Cards, candy, flowers, or a sparkly bit of jewelry – this year Americans will spend $18.6M, about four percent more than last year, on Valentine’s Day gifts, according to the National Retail Foundation.
But this hardly holds a candle to the sweet gift one company is giving its thousands of employees this year.
Baptist Health South Florida, a “faith based” conglomerate of hospitals and outpatient facilities headquartered in Coral Gables, Florida, is doling out Valentine’s Day “employee appreciation” bonuses, a one-time 2013 gift.
Full-time employees are receiving a $1,000 bonus, while part-time and per-diem employees are receiving $500 and $250 respectively. The company says it wants to ease the pinch felt by workers this year because of the restoration of the additional two percent payroll tax that bit hard into paychecks as 2013 began, as a result of the bipartisan fiscal cliff deal. The Tax Policy Center estimates the average payroll tax liability has gone up about $700 per household.
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“With the sudden payroll tax increase in early January, everyone’s personal financial situation has been affected,” said Brian E. Keeley, president and CEO of Baptist Health, this week. “Our people are our most important asset. We’re making financially responsible decisions to maintain employment stability and the strength of the organization.”
Baptist Health South Florida is one of the largest non-profit health care providers in the U.S., with seven hospitals and more than two dozen outpatient facilities in southern Florida. It’s a $3.6 billion organization that functions like any other hospital system by charging for hospital services through insurance, Medicare and Medicaid. More than 2,000 physicians are affiliated with the organization, and the group treats more than a million patients each year.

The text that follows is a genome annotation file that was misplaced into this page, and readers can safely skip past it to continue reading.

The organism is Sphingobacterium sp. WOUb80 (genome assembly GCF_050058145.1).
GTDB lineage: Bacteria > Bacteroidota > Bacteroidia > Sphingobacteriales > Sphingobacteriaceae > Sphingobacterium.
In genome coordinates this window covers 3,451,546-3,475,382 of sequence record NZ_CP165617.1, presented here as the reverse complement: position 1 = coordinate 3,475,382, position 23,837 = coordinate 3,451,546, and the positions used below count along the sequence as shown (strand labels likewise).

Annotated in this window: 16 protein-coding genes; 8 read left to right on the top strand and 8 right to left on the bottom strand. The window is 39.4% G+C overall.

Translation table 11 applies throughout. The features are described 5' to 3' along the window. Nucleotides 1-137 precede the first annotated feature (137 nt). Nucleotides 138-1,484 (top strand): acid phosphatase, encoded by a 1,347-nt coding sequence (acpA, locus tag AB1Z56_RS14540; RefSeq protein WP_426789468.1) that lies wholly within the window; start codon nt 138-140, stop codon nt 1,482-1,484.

All active employees “in good standing hired before Oct. 1, 2012” are receiving the one-time bonus, the company says. (The exception is executives at the assistant vice president level or above, plus Baptist Health-employed physicians who opted out of the program.) The gesture is costing the company more than $12 million.
It’s worth it, says Baptist Health. “Our employees are the reason the health system receives top rankings for patient care every year,” spokesperson Melissa Lichtenheld told The Fiscal Times. “Employees were shocked when they got their first paycheck of 2013 and 2 percent was taken out because of the FICA increase.” The average employee makes $50,000, so the bonus “is a way of making up the additional cash loss to them, in addition to thanking them.”
CEO Keeley’s in-box has been clogged with emails from grateful employees. “Many of us are struggling in today’s economy, so [the bonus] is welcomed,” said one worker. Another said he’ll use the cash to pay medical bills, while another called it “a good deed.”
The Baptist Health South Florida group, named to Fortune’s 100 “best companies to work for” list for 2013, includes Baptist Hospital, Baptist Children’s Hospital and South Miami Hospital, among others. The company strives “to use the latest technology to give high-quality, compassionate medical care to those in need, regardless of their ability to pay.”
Baptist Health gives $221 million annually in charity care and community service and supports a number of free clinics in Miami-Dade County. The company is rated AA by Moody’s and S&P.